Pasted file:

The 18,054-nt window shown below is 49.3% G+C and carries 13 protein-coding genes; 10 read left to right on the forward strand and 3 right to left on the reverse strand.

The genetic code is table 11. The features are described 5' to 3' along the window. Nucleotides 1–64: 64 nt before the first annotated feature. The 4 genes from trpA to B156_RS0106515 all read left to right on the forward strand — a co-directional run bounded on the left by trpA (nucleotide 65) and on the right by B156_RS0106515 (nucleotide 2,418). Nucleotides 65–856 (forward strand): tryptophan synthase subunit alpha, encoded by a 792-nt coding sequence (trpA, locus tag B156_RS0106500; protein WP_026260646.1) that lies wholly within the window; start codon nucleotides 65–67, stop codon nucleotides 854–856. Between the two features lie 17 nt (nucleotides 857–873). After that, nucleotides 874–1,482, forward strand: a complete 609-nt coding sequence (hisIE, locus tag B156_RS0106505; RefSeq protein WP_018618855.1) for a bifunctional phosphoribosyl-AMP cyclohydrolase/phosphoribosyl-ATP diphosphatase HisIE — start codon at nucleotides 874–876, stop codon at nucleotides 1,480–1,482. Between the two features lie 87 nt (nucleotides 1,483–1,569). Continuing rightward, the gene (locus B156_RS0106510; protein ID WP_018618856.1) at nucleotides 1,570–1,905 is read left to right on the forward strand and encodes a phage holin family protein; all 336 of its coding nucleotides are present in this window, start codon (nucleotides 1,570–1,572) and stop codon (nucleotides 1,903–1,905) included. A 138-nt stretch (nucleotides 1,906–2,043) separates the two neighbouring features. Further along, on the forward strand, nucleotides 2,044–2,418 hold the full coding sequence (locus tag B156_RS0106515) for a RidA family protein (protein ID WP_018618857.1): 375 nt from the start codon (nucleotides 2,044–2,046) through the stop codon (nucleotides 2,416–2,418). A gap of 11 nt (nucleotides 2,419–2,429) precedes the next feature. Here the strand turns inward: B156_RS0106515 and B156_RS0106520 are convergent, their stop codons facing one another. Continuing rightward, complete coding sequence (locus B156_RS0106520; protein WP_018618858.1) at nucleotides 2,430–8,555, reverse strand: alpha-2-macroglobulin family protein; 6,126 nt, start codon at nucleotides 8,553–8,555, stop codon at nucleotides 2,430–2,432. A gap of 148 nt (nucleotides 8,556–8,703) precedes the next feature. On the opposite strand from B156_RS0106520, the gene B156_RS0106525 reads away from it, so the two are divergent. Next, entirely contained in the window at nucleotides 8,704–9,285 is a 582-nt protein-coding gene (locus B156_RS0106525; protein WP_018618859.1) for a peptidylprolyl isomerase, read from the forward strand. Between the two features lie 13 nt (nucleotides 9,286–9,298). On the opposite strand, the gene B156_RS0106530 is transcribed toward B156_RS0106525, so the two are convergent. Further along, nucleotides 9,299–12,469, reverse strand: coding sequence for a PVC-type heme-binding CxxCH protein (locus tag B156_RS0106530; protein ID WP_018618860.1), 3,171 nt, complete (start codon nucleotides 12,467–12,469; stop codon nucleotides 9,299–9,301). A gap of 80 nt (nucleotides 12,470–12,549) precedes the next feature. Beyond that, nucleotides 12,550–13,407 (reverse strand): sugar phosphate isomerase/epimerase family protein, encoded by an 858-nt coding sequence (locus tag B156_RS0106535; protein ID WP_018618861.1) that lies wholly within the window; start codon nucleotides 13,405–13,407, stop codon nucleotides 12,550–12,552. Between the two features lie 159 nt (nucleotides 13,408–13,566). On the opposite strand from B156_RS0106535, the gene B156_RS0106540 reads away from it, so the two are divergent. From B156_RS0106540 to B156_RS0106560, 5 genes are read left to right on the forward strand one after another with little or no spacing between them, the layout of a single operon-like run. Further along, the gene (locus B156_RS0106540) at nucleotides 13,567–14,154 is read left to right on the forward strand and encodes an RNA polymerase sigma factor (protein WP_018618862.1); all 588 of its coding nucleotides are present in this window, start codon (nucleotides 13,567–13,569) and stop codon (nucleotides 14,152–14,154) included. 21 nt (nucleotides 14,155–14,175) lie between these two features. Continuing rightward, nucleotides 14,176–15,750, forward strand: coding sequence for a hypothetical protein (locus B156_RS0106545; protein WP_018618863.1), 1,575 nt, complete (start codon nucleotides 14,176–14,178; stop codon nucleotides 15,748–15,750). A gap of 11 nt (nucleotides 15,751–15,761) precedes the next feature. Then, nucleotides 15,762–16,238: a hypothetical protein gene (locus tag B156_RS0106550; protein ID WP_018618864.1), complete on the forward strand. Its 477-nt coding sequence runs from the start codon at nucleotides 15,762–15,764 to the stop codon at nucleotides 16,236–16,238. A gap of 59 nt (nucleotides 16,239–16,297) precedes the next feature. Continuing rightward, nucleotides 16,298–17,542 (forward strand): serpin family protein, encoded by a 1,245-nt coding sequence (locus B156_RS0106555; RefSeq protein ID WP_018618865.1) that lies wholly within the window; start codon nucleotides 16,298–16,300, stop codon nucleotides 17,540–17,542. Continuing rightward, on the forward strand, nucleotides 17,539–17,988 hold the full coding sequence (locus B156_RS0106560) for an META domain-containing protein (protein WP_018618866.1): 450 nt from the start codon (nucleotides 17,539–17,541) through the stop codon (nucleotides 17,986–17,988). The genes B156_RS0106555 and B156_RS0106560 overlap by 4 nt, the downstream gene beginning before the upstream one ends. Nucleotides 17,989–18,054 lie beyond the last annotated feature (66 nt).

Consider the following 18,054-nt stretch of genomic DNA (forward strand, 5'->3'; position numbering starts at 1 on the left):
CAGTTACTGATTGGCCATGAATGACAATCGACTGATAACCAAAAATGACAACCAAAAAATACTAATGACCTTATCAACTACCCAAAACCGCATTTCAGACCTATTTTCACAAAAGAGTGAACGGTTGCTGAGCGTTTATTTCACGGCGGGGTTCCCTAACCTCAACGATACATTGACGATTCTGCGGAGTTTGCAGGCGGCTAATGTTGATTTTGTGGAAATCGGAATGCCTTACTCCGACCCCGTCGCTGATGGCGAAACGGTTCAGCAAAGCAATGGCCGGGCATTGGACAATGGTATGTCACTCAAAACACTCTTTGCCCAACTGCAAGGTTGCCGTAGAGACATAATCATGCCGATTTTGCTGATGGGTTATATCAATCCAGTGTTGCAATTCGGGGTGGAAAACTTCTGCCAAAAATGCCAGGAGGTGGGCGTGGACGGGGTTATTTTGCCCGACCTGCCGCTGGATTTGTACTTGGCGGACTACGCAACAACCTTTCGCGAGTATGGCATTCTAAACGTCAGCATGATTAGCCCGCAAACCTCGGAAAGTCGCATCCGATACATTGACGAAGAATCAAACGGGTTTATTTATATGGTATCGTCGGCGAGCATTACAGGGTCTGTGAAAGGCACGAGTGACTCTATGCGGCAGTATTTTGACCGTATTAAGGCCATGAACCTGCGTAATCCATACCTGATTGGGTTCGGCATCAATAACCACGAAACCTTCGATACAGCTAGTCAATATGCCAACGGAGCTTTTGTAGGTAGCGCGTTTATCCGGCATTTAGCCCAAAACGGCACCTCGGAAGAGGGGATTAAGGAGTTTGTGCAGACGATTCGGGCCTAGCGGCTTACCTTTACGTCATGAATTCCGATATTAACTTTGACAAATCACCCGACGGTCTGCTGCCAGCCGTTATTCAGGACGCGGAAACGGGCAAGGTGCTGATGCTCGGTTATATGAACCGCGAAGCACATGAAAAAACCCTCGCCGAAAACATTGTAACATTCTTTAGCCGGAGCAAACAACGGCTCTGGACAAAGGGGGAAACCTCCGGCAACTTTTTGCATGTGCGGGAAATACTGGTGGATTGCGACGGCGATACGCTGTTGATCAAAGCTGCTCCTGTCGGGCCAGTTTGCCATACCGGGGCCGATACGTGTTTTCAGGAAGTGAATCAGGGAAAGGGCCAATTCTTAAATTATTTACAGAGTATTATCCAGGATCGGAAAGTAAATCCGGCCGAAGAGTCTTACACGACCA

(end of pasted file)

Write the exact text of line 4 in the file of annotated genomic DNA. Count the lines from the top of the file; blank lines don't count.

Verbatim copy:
CAGTTACTGATTGGCCATGAATGACAATCGACTGATAACCAAAAATGACAACCAAAAAATACTAATGACCTTATCAACTACCCAAAACCGCATTTCAGACCTATTTTCACAAAAGAGTGAACGGTTGCTGAGCGTTTATTTCACGGCGGGGTTCCCTAACCTCAACGATACATTGACGATTCTGCGGAGTTTGCAGGCGGCTAATGTTGATTTTGTGGAAATCGGAATGCCTTACTCCGACCCCGTCGCTGATGGCGAAACGGTTCAGCAAAGCAATGGCCGGGCATTGGACAATGGTATGTCACTCAAAACACTCTTTGCCCAACTGCAAGGTTGCCGTAGAGACATAATCATGCCGATTTTGCTGATGGGTTATATCAATCCAGTGTTGCAATTCGGGGTGGAAAACTTCTGCCAAAAATGCCAGGAGGTGGGCGTGGACGGGGTTATTTTGCCCGACCTGCCGCTGGATTTGTACTTGGCGGACTACGCAACAACCTTTCGCGAGTATGGCATTCTAAACGTCAGCATGATTAGCCCGCAAACCTCGGAAAGTCGCATCCGATACATTGACGAAGAATCAAACGGGTTTATTTATATGGTATCGTCGGCGAGCATTACAGGGTCTGTGAAAGGCACGAGTGACTCTATGCGGCAGTATTTTGACCGTATTAAGGCCATGAACCTGCGTAATCCATACCTGATTGGGTTCGGCATCAATAACCACGAAACCTTCGATACAGCTAGTCAATATGCCAACGGAGCTTTTGTAGGTAGCGCGTTTATCCGGCATTTAGCCCAAAACGGCACCTCGGAAGAGGGGATTAAGGAGTTTGTGCAGACGATTCGGGCCTAGCGGCTTACCTTTACGTCATGAATTCCGATATTAACTTTGACAAATCACCCGACGGTCTGCTGCCAGCCGTTATTCAGGACGCGGAAACGGGCAAGGTGCTGATGCTCGGTTATATGAACCGCGAAGCACATGAAAAAACCCTCGCCGAAAACATTGTAACATTCTTTAGCCGGAGCAAACAACGGCTCTGGACAAAGGGGGAAACCTCCGGCAACTTTTTGCATGTGCGGGAAATACTGGTGGATTGCGACGGCGATACGCTGTTGATCAAAGCTGCTCCTGTCGGGCCAGTTTGCCATACCGGGGCCGATACGTGTTTTCAGGAAGTGAATCAGGGAAAGGGCCAATTCTTAAATTATTTACAGAGTATTATCCAGGATCGGAAAGTAAATCCGGCCGAAGAGTCTTACACGACCA